“It’s too soon to tell” applies not just to giving yourself time to process your experience and thoughts. It also relates to the items you’ve used to record those experiences on your trip. In my case, this means a journal and far more photos than I will ever use.
When I first get back from a trip, I’m excited to review what I’ve shot, cull the obvious bad photos and then begin the process of finding the true “keepers.” The trouble is, when I first get home and go through all the photos, I don’t see the photos. Instead, I see the places themselves since the memories are so fresh. I’m not yet able to view the photo the way an outsider would but instead I see within that digital image the very place and circumstances of the moment it was taken.
Only later, after a week or so, can I begin to see the image in the same way a person who wasn’t there perceives it. Even then, I’m partially blinded by the experience of having been there, but more objective than on those first few days home.
Of course, everyone wants to see your photos right when you get back because a week or two later and they will barely recall that you were gone. But wait. Resist the urge to show anyone anything until you have time to see the images more objectively. It will make it a better experience for them…and for you.
For example, here are two photos from the same spot, the Inca ruins of Ollantaytambo, Peru. The day after we returned, I would have shown you the first image, not the second. Why? Because it had more immediate meaning to me.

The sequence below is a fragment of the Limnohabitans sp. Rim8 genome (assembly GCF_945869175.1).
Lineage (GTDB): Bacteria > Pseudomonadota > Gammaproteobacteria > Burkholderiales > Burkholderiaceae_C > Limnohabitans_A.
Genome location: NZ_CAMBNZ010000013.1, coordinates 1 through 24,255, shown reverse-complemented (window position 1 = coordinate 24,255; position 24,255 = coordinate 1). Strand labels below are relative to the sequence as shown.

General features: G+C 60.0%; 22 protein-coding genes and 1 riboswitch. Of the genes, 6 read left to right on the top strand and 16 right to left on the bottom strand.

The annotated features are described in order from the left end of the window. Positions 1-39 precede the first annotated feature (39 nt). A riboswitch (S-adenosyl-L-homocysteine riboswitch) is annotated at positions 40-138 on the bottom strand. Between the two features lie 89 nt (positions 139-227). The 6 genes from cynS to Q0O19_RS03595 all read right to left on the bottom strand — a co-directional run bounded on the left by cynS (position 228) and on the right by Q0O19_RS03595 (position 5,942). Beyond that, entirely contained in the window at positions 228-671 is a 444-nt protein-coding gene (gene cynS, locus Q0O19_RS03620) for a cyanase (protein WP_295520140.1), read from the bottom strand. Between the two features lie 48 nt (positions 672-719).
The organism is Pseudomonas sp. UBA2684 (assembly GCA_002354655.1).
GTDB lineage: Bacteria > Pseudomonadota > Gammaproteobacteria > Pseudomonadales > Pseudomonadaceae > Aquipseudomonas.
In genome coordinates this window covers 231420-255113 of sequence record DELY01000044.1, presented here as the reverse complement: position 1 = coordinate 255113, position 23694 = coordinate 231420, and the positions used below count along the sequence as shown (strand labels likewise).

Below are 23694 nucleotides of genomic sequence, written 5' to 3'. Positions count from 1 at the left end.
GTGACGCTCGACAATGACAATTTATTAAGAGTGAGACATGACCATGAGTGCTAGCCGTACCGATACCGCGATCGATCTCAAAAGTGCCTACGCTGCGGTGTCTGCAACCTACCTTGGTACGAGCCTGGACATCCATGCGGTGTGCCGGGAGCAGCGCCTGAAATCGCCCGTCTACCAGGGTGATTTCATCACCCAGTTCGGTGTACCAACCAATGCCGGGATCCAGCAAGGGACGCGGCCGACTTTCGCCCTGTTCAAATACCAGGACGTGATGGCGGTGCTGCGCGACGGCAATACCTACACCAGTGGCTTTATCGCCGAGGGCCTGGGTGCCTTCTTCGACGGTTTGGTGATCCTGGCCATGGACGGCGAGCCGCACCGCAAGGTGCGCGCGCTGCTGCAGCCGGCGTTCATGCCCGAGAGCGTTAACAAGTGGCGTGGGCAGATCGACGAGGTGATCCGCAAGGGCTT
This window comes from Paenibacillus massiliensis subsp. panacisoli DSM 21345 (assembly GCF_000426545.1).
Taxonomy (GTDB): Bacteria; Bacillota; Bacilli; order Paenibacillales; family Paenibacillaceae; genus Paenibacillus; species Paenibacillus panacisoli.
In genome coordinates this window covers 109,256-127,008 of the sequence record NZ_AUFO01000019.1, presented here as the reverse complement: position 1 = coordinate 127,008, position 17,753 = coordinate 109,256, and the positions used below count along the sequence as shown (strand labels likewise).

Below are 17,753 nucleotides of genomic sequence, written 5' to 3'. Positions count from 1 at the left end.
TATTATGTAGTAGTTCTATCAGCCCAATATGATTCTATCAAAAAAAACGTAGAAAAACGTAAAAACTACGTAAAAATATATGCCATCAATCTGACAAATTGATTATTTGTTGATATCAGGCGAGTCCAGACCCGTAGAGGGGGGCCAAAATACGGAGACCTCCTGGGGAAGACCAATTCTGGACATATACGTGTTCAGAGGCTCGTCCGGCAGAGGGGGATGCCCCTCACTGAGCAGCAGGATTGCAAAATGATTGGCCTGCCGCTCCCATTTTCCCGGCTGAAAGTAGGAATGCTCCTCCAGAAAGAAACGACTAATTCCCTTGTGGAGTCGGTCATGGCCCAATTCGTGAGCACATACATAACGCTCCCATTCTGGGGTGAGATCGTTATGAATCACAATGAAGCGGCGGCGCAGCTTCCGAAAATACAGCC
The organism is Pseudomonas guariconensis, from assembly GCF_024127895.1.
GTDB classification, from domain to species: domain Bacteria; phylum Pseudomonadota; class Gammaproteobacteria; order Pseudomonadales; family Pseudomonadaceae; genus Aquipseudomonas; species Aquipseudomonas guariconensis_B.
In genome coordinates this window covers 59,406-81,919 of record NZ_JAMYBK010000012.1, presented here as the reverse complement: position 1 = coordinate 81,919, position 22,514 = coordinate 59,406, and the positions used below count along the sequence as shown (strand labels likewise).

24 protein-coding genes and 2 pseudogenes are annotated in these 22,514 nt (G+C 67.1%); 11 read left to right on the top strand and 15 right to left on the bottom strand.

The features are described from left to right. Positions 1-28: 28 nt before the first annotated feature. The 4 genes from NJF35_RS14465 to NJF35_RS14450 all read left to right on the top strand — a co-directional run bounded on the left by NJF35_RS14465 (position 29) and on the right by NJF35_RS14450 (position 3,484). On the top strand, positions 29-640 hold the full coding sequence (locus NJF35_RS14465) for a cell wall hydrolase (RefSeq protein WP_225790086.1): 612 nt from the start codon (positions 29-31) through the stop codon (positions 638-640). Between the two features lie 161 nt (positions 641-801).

We took the shot because a local vendor had told my wife that the rock on the side of the mountain bears the resemblance of a face. None of the rest of us could see it at the time, but my wife, Kris, was convinced of it. This first photo is her testimony to the “obviousness” of the big Inca guy looking down on the valley.
You can be the judge, but it seemed like such a stretch at the time that we joked for rest of the day about seeing faces in walls, dirt piles and even that night in a heap of green mashed potatoes (yes, green – potatoes come in a rainbow of colors in Peru). Thus, when I see that picture, I tag it with all the humor and affection associated with the event.
The second photo (or third if you count the close-up of the first photo) shows the same mountain and the rocks of the face, but other elements as well such as additional ruins and the fountain in the foreground. This image takes nothing away from our associations with the face on the mountain. But it adds additional context that makes it easier for others to share in our story.
Photos serve as personal markers of events and the related experiences from our trips. But they can also be gateways for others into those experiences. And when we give ourselves time after we return home, we find that we can select images to share that still convey meaning to us while translating at least some of that meaning better to others.
They won’t be able to appreciate the fullness of your experience, but maybe, just maybe, they can make out the shape of a face on that mountainside…